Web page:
Even while Chapin accepts the reality of the Stratford Shakespeare, she can’t resist introducing a classically-educated character to “improve” and inspire his writing. His torrent of sonnets and plays suggests, however, that Shakespeare didn’t need prodding to write, and apparently didn’t need much in the way of editing—one contemporary noted that his manuscripts had few corrections or revisions.

William Shakespeare

It’s hard for some university-educated types to accept that William Shakespeare, a commoner with (perhaps) a grammar school education, remains one of the world’s great authors. Yet I’ll argue, based on what I’ve seen in journalism and publishing, there’s little positive correlation between formal higher education and great writing ability. (In fact, ofttimes the more advanced degrees the writer holds, the more stilted the prose.) Look no further for proof than to those notable writers lacking academic credentials: Jane Austen, George Eliot, Herman Melville, Charles Dickens, Mark Twain, H.G. Wells, Jack London, George Orwell, Agatha Christie, Ray Bradbury, Maya Angelou, Gore Vidal, Doris Lessing, and Stieg Larsson.

There’s a reluctance to embrace this truth: a writer needs only imagination and a way with words to invent a believable world.

Writers need some education (apparently the grammar schools of Shakespeare’s time could be fairly rigorous), and I don’t mean to downplay the importance of research—I write historical fiction, after all. I suspect Shakespeare was a very curious man, and one who turned to people, and books, to learn what he needed to know for his plays.

I hold, however, that the creative Mind of the Maker (to borrow Dorothy Sayers’ wonderful term) counts for more than long hours in the archives. Even first-hand experience can be overrated, despite Ernest Hemingway’s admonition: “In order to write about life first you must live it.” A number of inventive fabulists (James Frey, Misha Defonseca, Margaret Seltzer, Greg Mortenson) have shown that a skilled writer can fool critics and readers into thinking that the imagined is real. (These authors have established a new genre: the false memoir.)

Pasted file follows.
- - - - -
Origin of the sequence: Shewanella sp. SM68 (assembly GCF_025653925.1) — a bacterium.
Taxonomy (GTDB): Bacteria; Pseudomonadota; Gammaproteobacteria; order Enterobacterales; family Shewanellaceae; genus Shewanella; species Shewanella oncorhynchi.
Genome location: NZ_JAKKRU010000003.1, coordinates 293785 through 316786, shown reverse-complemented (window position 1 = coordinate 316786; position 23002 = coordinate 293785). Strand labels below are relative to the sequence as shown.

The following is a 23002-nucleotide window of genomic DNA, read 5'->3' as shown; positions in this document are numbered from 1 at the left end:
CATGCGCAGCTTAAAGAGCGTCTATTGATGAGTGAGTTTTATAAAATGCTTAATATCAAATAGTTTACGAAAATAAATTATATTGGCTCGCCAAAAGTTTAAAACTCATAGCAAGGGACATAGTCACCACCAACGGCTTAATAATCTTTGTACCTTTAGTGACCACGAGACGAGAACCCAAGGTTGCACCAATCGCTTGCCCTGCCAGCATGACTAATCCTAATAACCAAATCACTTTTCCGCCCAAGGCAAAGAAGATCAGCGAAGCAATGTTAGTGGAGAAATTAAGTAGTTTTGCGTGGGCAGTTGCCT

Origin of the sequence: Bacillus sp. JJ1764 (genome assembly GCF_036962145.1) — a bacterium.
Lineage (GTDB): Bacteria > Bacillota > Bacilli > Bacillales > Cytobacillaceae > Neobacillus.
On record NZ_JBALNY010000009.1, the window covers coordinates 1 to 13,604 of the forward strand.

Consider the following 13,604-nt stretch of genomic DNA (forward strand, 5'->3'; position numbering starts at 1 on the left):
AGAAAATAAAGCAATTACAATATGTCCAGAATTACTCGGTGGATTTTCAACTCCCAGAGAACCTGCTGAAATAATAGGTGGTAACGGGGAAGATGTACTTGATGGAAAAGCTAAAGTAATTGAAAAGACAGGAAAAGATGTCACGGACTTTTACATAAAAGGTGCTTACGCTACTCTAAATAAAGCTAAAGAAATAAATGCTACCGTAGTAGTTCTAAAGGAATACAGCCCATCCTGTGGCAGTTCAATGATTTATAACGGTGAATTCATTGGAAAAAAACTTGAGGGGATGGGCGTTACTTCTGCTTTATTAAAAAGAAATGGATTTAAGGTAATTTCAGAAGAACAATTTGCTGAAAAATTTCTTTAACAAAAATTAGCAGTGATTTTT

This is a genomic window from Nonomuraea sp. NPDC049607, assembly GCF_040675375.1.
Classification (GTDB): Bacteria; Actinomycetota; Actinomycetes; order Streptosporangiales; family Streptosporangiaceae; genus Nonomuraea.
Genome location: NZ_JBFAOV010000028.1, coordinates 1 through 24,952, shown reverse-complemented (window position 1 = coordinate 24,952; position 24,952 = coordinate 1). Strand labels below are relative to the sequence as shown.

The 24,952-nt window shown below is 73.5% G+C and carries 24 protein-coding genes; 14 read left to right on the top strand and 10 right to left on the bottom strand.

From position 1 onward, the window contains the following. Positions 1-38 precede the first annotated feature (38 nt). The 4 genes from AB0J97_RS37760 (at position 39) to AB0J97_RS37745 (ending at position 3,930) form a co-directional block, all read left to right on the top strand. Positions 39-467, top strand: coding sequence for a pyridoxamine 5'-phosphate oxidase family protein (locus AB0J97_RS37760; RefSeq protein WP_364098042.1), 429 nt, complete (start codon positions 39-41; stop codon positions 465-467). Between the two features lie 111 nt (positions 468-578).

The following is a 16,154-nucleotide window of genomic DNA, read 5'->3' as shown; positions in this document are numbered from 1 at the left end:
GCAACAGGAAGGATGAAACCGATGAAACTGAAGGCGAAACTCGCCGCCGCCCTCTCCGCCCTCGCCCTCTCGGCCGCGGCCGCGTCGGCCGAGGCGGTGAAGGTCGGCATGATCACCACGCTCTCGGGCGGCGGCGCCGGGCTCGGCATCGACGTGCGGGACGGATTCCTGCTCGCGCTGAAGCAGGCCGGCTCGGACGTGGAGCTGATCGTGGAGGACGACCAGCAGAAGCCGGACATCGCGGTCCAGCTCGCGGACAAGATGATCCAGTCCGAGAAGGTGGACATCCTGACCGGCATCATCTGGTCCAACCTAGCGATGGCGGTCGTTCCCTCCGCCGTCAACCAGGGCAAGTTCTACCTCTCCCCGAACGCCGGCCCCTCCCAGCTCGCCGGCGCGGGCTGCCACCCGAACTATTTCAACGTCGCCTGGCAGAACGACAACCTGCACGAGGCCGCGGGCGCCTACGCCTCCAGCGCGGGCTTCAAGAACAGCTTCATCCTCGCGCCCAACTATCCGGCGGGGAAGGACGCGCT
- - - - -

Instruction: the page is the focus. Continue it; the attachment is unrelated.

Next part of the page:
Other marvelous writers have demonstrated that, with enough craft and some diligent research, they can fashion a seamless fictional world with little or no first-hand experience. Experts on life in the Soviet Union raved about the accuracy of Martin Cruz Smith’s Gorky Park, and yet the novelist didn’t speak Russian and spent only two weeks in Moscow before writing his bestseller. Patrick O’Brian, author of the famous maritime series featuring Jack Aubrey, apparently couldn’t sail. Sid Smith’s Something Like a House, a novel about the Cultural Revolution, won Britain’s Whitbread First Novel Award and yet Smith couldn’t read or speak Chinese, and hadn’t worked in or visited China. Creativity, it seems, can trump biography. In fiction, what matters is that the reader believes.

At the same time, I do think accuracy in detail counts—especially in historical fiction. Getting things (geography, clothing, historical context) right helps the reader enter the different country of the past. I’m sensitive to anachronistic speech—I find it particularly jarring when a character uses slang or a phrase that doesn’t fit the story’s historical period.

In the end, what ends up on paper or in pixels must first emerge from the mind of the maker. Shakespeare noted the power of imagination for the poet:

The poet’s eye, in fine frenzy rolling,
Doth glance from heaven to earth, from earth to heaven;
And as imagination bodies forth
The forms of things unknown, the poet’s pen
Turns them to shapes and gives to airy nothing
A local habitation and a name.

William Shakespeare, commoner, didn’t achieve title or rank, didn’t secure a position at court, and (from what little we know) didn’t travel extensively. But he had the poet’s eye, and that was more than enough.


©2015 by Jefferson Flanders